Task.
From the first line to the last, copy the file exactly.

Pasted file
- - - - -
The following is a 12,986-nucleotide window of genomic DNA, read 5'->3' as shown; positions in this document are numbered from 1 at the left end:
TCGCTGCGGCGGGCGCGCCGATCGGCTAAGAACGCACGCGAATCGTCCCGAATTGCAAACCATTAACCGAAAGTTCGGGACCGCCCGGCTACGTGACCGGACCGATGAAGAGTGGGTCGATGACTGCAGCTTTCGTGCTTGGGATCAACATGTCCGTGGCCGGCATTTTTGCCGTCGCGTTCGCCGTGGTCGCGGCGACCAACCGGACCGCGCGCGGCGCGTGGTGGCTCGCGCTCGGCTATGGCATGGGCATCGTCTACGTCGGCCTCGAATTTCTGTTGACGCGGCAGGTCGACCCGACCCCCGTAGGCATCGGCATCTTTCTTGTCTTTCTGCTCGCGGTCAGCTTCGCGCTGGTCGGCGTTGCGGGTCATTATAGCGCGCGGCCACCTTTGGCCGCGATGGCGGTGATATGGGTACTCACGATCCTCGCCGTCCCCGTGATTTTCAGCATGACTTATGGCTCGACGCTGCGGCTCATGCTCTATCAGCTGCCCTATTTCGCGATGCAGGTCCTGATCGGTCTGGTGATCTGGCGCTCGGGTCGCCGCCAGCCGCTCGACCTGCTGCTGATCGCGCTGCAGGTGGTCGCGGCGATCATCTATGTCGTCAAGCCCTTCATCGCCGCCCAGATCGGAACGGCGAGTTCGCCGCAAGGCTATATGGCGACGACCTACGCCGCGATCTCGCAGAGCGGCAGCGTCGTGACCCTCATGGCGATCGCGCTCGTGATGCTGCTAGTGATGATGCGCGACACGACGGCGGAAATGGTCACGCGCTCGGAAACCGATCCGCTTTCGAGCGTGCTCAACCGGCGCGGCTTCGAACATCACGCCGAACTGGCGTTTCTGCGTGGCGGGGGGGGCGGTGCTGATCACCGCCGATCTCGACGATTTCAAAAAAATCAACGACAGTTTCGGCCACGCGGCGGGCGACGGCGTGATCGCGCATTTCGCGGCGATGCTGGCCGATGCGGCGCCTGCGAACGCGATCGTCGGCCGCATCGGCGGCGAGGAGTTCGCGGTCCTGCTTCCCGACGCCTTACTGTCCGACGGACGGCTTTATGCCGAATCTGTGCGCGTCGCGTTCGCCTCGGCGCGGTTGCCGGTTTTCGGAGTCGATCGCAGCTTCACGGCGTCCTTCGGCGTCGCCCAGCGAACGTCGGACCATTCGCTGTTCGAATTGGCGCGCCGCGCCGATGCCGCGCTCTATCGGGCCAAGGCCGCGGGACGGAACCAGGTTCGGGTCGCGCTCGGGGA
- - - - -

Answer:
The following is a 12,986-nucleotide window of genomic DNA, read 5'->3' as shown; positions in this document are numbered from 1 at the left end:
TCGCTGCGGCGGGCGCGCCGATCGGCTAAGAACGCACGCGAATCGTCCCGAATTGCAAACCATTAACCGAAAGTTCGGGACCGCCCGGCTACGTGACCGGACCGATGAAGAGTGGGTCGATGACTGCAGCTTTCGTGCTTGGGATCAACATGTCCGTGGCCGGCATTTTTGCCGTCGCGTTCGCCGTGGTCGCGGCGACCAACCGGACCGCGCGCGGCGCGTGGTGGCTCGCGCTCGGCTATGGCATGGGCATCGTCTACGTCGGCCTCGAATTTCTGTTGACGCGGCAGGTCGACCCGACCCCCGTAGGCATCGGCATCTTTCTTGTCTTTCTGCTCGCGGTCAGCTTCGCGCTGGTCGGCGTTGCGGGTCATTATAGCGCGCGGCCACCTTTGGCCGCGATGGCGGTGATATGGGTACTCACGATCCTCGCCGTCCCCGTGATTTTCAGCATGACTTATGGCTCGACGCTGCGGCTCATGCTCTATCAGCTGCCCTATTTCGCGATGCAGGTCCTGATCGGTCTGGTGATCTGGCGCTCGGGTCGCCGCCAGCCGCTCGACCTGCTGCTGATCGCGCTGCAGGTGGTCGCGGCGATCATCTATGTCGTCAAGCCCTTCATCGCCGCCCAGATCGGAACGGCGAGTTCGCCGCAAGGCTATATGGCGACGACCTACGCCGCGATCTCGCAGAGCGGCAGCGTCGTGACCCTCATGGCGATCGCGCTCGTGATGCTGCTAGTGATGATGCGCGACACGACGGCGGAAATGGTCACGCGCTCGGAAACCGATCCGCTTTCGAGCGTGCTCAACCGGCGCGGCTTCGAACATCACGCCGAACTGGCGTTTCTGCGTGGCGGGGGGGGCGGTGCTGATCACCGCCGATCTCGACGATTTCAAAAAAATCAACGACAGTTTCGGCCACGCGGCGGGCGACGGCGTGATCGCGCATTTCGCGGCGATGCTGGCCGATGCGGCGCCTGCGAACGCGATCGTCGGCCGCATCGGCGGCGAGGAGTTCGCGGTCCTGCTTCCCGACGCCTTACTGTCCGACGGACGGCTTTATGCCGAATCTGTGCGCGTCGCGTTCGCCTCGGCGCGGTTGCCGGTTTTCGGAGTCGATCGCAGCTTCACGGCGTCCTTCGGCGTCGCCCAGCGAACGTCGGACCATTCGCTGTTCGAATTGGCGCGCCGCGCCGATGCCGCGCTCTATCGGGCCAAGGCCGCGGGACGGAACCAGGTTCGGGTCGCGCTCGGGGA